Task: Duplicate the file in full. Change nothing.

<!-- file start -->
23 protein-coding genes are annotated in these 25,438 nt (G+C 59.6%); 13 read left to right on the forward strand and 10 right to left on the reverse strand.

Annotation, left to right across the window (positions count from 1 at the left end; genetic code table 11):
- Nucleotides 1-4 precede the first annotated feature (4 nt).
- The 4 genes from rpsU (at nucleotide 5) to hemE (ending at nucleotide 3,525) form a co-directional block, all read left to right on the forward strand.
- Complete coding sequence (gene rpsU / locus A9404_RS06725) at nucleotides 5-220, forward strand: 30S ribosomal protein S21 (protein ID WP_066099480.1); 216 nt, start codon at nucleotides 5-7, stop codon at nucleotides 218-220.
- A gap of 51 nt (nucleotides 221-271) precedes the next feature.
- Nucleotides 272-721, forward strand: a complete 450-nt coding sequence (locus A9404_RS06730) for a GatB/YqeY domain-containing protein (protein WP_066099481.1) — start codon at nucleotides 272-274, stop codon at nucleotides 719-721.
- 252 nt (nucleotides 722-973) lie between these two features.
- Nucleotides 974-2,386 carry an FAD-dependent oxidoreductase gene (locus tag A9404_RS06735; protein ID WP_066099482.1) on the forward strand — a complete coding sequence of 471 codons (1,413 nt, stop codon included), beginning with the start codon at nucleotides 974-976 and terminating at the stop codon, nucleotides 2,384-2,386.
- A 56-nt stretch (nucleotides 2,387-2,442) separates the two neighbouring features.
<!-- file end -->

23 protein-coding genes are annotated in these 25,438 nt (G+C 59.6%); 13 read left to right on the forward strand and 10 right to left on the reverse strand.

Annotation, left to right across the window (positions count from 1 at the left end; genetic code table 11):
- Nucleotides 1-4 precede the first annotated feature (4 nt).
- The 4 genes from rpsU (at nucleotide 5) to hemE (ending at nucleotide 3,525) form a co-directional block, all read left to right on the forward strand.
- Complete coding sequence (gene rpsU / locus A9404_RS06725) at nucleotides 5-220, forward strand: 30S ribosomal protein S21 (protein ID WP_066099480.1); 216 nt, start codon at nucleotides 5-7, stop codon at nucleotides 218-220.
- A gap of 51 nt (nucleotides 221-271) precedes the next feature.
- Nucleotides 272-721, forward strand: a complete 450-nt coding sequence (locus A9404_RS06730) for a GatB/YqeY domain-containing protein (protein WP_066099481.1) — start codon at nucleotides 272-274, stop codon at nucleotides 719-721.
- 252 nt (nucleotides 722-973) lie between these two features.
- Nucleotides 974-2,386 carry an FAD-dependent oxidoreductase gene (locus tag A9404_RS06735; protein ID WP_066099482.1) on the forward strand — a complete coding sequence of 471 codons (1,413 nt, stop codon included), beginning with the start codon at nucleotides 974-976 and terminating at the stop codon, nucleotides 2,384-2,386.
- A 56-nt stretch (nucleotides 2,387-2,442) separates the two neighbouring features.